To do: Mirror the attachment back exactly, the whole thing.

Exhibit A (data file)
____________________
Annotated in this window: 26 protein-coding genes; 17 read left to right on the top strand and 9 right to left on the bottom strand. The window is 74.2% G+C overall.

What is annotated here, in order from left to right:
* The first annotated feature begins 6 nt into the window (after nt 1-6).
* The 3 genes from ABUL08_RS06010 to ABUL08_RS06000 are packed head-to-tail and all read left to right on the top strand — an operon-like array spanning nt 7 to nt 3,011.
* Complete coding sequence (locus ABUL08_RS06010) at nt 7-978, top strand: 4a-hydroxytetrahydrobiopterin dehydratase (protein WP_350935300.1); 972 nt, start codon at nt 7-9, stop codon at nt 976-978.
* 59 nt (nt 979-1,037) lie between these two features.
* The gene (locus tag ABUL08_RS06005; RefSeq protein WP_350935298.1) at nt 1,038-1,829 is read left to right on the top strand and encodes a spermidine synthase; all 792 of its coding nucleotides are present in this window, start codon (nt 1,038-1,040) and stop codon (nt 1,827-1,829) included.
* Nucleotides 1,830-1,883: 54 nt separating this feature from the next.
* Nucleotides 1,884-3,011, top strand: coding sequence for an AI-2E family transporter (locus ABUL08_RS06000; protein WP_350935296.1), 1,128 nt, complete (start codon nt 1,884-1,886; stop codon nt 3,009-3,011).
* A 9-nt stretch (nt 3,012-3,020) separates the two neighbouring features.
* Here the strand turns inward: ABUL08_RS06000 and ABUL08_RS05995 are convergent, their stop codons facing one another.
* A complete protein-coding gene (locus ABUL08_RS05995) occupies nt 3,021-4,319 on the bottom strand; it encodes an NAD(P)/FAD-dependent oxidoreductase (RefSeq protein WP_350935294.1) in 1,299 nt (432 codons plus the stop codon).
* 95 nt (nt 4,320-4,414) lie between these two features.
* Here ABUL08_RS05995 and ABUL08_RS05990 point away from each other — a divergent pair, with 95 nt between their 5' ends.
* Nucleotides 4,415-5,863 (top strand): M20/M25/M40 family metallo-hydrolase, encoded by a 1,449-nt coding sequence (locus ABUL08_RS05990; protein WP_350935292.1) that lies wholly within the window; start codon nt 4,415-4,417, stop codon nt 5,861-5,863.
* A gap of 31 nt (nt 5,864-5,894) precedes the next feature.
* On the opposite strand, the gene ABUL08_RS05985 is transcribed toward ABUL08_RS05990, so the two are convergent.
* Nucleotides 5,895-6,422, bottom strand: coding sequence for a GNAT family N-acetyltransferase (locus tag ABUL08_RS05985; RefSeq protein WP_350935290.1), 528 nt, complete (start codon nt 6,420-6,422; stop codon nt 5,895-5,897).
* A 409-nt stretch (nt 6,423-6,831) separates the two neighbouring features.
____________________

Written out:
Annotated in this window: 26 protein-coding genes; 17 read left to right on the top strand and 9 right to left on the bottom strand. The window is 74.2% G+C overall.

What is annotated here, in order from left to right:
* The first annotated feature begins 6 nt into the window (after nt 1-6).
* The 3 genes from ABUL08_RS06010 to ABUL08_RS06000 are packed head-to-tail and all read left to right on the top strand — an operon-like array spanning nt 7 to nt 3,011.
* Complete coding sequence (locus ABUL08_RS06010) at nt 7-978, top strand: 4a-hydroxytetrahydrobiopterin dehydratase (protein WP_350935300.1); 972 nt, start codon at nt 7-9, stop codon at nt 976-978.
* 59 nt (nt 979-1,037) lie between these two features.
* The gene (locus tag ABUL08_RS06005; RefSeq protein WP_350935298.1) at nt 1,038-1,829 is read left to right on the top strand and encodes a spermidine synthase; all 792 of its coding nucleotides are present in this window, start codon (nt 1,038-1,040) and stop codon (nt 1,827-1,829) included.
* Nucleotides 1,830-1,883: 54 nt separating this feature from the next.
* Nucleotides 1,884-3,011, top strand: coding sequence for an AI-2E family transporter (locus ABUL08_RS06000; protein WP_350935296.1), 1,128 nt, complete (start codon nt 1,884-1,886; stop codon nt 3,009-3,011).
* A 9-nt stretch (nt 3,012-3,020) separates the two neighbouring features.
* Here the strand turns inward: ABUL08_RS06000 and ABUL08_RS05995 are convergent, their stop codons facing one another.
* A complete protein-coding gene (locus ABUL08_RS05995) occupies nt 3,021-4,319 on the bottom strand; it encodes an NAD(P)/FAD-dependent oxidoreductase (RefSeq protein WP_350935294.1) in 1,299 nt (432 codons plus the stop codon).
* 95 nt (nt 4,320-4,414) lie between these two features.
* Here ABUL08_RS05995 and ABUL08_RS05990 point away from each other — a divergent pair, with 95 nt between their 5' ends.
* Nucleotides 4,415-5,863 (top strand): M20/M25/M40 family metallo-hydrolase, encoded by a 1,449-nt coding sequence (locus ABUL08_RS05990; protein WP_350935292.1) that lies wholly within the window; start codon nt 4,415-4,417, stop codon nt 5,861-5,863.
* A gap of 31 nt (nt 5,864-5,894) precedes the next feature.
* On the opposite strand, the gene ABUL08_RS05985 is transcribed toward ABUL08_RS05990, so the two are convergent.
* Nucleotides 5,895-6,422, bottom strand: coding sequence for a GNAT family N-acetyltransferase (locus tag ABUL08_RS05985; RefSeq protein WP_350935290.1), 528 nt, complete (start codon nt 6,420-6,422; stop codon nt 5,895-5,897).
* A 409-nt stretch (nt 6,423-6,831) separates the two neighbouring features.